Real Estate

Lease Notices and Disclosures

By Marcia Stewart, Co-Author of Nolo's Essential Guide to Buying Your First Home and Every Landlord's Legal Guide
State laws typically require landlords to disclose specific information to tenants in leases and rental agreements. In some states, this may simply be the name of the landlord and/or property manager; other states, such as California, require a wide range of landlord disclosures, from toxic mold to smoking policy.

Residential leases and rental agreements include key information such as the address of the unit, names of everyone who will be living there, and the amount of rent and when it is due, as well as important legal rules that the landlord and tenant must follow when it comes to things like repairs. The idea is simple enough: Tenants need to know exactly what they’re getting when they sign a lease.

Many states have laws that require leases to contain some things that are obvious, such as the identity of the landlord and the person authorized to receive legal papers. But many states (as well as the federal government) have laws that require landlords to make less obvious disclosures. The laws on lease notices and disclosures are designed to protect renters from various dangers that are in or near the premises being leased, such as toxic substances, and to highlight specific tenant rights, such as restrictions on the landlord’s use and return of security deposits.

Of course, each state has its own landlord-tenant laws and the notice and disclosure requirements can vary significantly from state to state. So, before you prepare or sign a lease, check the laws in your area, or get some help from an experienced landlord-tenant lawyer, to make sure the lease contains all necessary notices and disclosures.

Federal Landlord Disclosure Requirements

If the premises being leased were built before 1978, federal law requires the landlord to disclose to new and renewing tenants if there is lead-based paint or other lead-based paint hazards in the apartment or rental unit. Also, the landlord is required to give prospective tenants an EPA pamphlet, Protect Your Family From Lead In Your Home, or a state-approved version of this pamphlet. Landlords who don’t follow the requirements of this federal law (the Residential Lead-Based Paint Hazard Reduction Act, commonly known as Title X (Ten)) are subject to financial penalties and can be liable to the tenant for up to three times the amount of any damages suffered by the tenant as a result of lead-based paint. For more information, see the Nolo article Lead Disclosures for Rental Property FAQ and the lead section of the EPA website.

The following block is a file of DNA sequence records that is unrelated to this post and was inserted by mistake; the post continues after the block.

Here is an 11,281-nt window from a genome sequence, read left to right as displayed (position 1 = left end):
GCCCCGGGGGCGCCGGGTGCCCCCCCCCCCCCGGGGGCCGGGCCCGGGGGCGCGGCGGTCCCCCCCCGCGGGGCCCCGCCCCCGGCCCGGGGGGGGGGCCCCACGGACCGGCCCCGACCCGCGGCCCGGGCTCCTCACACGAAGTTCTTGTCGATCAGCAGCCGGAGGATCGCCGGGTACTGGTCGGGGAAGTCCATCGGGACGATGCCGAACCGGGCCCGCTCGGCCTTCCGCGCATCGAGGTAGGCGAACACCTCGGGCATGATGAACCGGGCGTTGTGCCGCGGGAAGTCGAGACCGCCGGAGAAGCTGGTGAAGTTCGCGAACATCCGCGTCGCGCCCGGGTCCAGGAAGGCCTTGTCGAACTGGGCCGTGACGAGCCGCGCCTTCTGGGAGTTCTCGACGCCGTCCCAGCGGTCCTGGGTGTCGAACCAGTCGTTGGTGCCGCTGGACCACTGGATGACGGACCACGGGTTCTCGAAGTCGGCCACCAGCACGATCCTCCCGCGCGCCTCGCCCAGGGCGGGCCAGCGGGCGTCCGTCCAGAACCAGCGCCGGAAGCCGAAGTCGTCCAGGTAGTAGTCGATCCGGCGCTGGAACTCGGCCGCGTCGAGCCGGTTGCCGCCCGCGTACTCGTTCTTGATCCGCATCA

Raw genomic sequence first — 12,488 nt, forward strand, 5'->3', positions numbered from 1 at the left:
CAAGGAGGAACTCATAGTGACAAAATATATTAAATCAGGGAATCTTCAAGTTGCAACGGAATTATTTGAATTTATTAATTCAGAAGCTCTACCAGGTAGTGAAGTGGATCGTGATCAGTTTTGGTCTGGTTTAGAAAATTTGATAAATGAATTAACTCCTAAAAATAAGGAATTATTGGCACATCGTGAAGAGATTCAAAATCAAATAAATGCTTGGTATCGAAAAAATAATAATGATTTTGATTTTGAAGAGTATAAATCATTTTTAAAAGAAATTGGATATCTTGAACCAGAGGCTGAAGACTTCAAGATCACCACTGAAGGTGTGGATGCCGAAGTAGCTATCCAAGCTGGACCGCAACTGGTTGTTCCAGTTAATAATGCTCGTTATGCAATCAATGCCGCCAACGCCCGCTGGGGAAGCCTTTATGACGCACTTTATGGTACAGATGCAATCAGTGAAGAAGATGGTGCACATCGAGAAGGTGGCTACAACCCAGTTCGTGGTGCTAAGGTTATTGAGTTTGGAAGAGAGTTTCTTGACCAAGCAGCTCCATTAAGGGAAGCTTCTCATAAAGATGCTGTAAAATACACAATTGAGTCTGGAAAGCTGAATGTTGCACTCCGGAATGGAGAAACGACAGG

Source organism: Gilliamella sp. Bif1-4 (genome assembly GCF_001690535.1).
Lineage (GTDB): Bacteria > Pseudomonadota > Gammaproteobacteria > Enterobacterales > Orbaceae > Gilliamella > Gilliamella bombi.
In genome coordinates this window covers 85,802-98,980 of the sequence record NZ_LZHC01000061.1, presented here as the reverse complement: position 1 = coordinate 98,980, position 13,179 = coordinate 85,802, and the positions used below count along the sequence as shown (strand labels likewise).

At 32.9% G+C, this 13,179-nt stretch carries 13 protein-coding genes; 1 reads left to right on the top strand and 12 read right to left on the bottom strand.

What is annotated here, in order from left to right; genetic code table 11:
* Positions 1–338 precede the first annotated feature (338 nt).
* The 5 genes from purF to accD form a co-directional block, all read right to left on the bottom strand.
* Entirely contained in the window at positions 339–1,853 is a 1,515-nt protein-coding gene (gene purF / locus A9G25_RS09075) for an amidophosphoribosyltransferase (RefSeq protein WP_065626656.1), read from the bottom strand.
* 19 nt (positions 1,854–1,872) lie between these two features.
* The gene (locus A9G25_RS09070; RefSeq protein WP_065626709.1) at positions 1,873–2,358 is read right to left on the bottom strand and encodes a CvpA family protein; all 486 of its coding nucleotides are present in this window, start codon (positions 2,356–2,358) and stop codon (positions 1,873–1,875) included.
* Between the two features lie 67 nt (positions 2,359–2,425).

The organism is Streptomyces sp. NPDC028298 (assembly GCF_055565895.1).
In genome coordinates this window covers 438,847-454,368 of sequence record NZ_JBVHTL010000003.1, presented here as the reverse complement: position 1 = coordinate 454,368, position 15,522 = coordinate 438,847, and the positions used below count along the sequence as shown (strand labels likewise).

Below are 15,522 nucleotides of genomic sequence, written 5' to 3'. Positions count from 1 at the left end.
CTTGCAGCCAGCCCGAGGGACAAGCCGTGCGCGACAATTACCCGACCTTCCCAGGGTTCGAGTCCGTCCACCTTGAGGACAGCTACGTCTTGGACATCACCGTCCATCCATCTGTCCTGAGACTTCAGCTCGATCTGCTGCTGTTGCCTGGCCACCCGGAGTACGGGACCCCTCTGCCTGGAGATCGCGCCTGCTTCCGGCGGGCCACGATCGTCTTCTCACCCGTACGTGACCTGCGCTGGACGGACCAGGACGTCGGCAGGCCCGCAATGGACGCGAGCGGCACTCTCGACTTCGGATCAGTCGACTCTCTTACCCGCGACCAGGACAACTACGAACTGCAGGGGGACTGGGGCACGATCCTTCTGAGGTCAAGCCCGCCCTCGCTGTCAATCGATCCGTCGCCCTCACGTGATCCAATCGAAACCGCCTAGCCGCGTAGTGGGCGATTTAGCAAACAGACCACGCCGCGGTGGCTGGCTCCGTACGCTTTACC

State Landlord Disclosure Requirements

Most states require landlords to make at least a few disclosures, such as the name of the owner and the person authorized to receive legal papers, such as the property manager (if any). Here are some of the common disclosures that state laws require landlords to make to tenants, typically as part of the lease or rental agreement, before the tenant moves in:

  • details on security deposits, such as where the deposit will be held and how much interest it will earn (if any), as well as any nonrefundable fees (if allowed by law)
  • existence of a statewide “Megan’s Law” database of the names of registered sexual offenders
  • specific tenant rights as to the condition of the rental unit at move-in and/or at move-out (such as a tenant’s right to be present at a move-out inspection)
  • availability of safety features, such as smoke detectors, in the rental unit
  • any shared utility arrangements (where a tenant pays part of others’ utilities, such as electricity)
  • presence of environmental health hazards, such as mold or radon (in addition to lead-based paint hazards, as required under federal law)
  • previous flooding in the rental unit
  • smoking policy
  • rights of domestic violence victims
  • presence of a meth lab in the rental in a previous tenancy, and
  • outstanding housing code violations.

In some states, landlords may disclose required information to tenants by posting it in elevators and/or in one more conspicuous place, like a lobby or recreation room.

See Required Landlord Disclosure Laws by State on for specific details on your state disclosure laws.

Also, rental property subject to control may be subject to local rental control rules that require landlords to make additional disclosures, such as the name of the local government agency that administers the rent control ordinance.

Questions for Your Attorney

  • I did not receive a lead paint disclosure from my landlord, but there is peeling and deteriorated paint in my apartment. I have a young child, so I’m especially worried about lead contamination. What should I do?
  • How detailed should the disclosure be regarding pest control at the apartment complex where I live?
  • I just found out that my apartment was a murder scene, but my landlord never told me this. Can I get out of my lease and get my security deposit back? Am I entitled to any other damages? The situation is very upsetting.
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